(Reuters) - Gordie Howe, a Hall of Famer known to many as “Mr. Hockey,” is showing signs of improvement after suffering a stroke that left him without some function on one side of his body, his family said on Wednesday.
The 86-year-old Howe, who spent the bulk of his career with the National Hockey League’s Detroit Red Wings, suffered what the family called a “significant stroke” while at his daughter’s home in Lubbock, Texas, on Sunday.
“His condition remains guarded, although he is showing some signs of improvement,” Howe’s family said in a statement released by the Red Wings.
“We acknowledge that there is a long road to recovery ahead, but Dad’s spirits are good and his competitive attitude remains strong.”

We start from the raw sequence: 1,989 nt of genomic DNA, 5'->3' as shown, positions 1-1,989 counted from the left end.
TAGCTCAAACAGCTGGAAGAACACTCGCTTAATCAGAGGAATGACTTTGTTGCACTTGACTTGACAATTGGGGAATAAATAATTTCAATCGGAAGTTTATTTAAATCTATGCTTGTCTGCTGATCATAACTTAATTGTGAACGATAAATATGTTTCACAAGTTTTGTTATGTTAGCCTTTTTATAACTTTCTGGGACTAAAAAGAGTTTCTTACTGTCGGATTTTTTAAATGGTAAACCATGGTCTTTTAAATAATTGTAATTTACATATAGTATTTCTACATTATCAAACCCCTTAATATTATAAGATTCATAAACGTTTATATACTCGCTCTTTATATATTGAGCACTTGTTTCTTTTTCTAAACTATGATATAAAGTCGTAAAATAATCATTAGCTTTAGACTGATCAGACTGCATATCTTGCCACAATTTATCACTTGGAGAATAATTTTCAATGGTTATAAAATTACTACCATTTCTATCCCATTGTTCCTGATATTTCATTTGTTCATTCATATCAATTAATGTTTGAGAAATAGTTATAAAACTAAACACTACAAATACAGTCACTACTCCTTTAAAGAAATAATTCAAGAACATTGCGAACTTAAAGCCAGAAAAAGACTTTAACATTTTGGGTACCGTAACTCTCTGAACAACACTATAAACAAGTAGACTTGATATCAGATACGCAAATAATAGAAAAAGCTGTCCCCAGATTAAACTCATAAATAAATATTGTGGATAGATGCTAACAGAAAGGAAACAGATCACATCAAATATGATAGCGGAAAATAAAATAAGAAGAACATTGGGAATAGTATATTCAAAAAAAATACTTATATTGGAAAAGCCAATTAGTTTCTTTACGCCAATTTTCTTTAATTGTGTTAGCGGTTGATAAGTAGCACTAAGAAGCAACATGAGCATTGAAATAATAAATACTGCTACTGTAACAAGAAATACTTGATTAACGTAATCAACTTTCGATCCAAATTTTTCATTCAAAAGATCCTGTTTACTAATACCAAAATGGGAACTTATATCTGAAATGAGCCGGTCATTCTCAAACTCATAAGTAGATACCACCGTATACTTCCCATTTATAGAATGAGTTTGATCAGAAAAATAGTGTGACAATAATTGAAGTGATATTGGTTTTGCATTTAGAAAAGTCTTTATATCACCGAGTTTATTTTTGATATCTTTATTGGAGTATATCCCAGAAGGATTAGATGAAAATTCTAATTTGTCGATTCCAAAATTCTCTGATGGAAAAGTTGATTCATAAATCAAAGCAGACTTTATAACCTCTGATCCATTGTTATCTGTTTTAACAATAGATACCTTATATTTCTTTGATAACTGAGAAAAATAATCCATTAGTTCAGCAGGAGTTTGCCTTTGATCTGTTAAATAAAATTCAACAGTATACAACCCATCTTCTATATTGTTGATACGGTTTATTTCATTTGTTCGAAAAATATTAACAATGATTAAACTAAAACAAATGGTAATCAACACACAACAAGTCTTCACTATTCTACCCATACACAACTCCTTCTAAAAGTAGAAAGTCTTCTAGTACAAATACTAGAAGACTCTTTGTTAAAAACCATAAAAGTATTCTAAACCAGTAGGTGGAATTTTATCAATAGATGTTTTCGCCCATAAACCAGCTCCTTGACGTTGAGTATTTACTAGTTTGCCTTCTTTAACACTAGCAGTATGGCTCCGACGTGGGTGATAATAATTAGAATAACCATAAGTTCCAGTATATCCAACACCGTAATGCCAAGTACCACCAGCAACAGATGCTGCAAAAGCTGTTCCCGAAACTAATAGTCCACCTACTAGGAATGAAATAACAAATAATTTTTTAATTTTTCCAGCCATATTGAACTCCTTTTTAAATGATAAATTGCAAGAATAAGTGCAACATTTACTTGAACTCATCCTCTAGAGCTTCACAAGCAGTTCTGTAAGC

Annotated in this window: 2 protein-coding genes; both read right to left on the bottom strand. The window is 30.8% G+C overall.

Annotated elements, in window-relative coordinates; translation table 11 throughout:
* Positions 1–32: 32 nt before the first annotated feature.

Howe, a 23-time All-Star who led Detroit to four Stanley Cup championships, retired in 1980 as the NHL’s leader in career goals and points, both records later broken by fellow Hall of Famer Wayne Gretzky.
The Canadian still owns several NHL records, including the most consecutive 20-goal seasons (22), most regular season games played (1,767) and most regular season goals (801) and points (1,850) by a right winger. His is also the only person to play in the NHL after turning 50.
Reporting by Alicia Keene in Lubbock, Texas; Writing by Frank Pingue in Toronto; Editing by Mohammad Zargham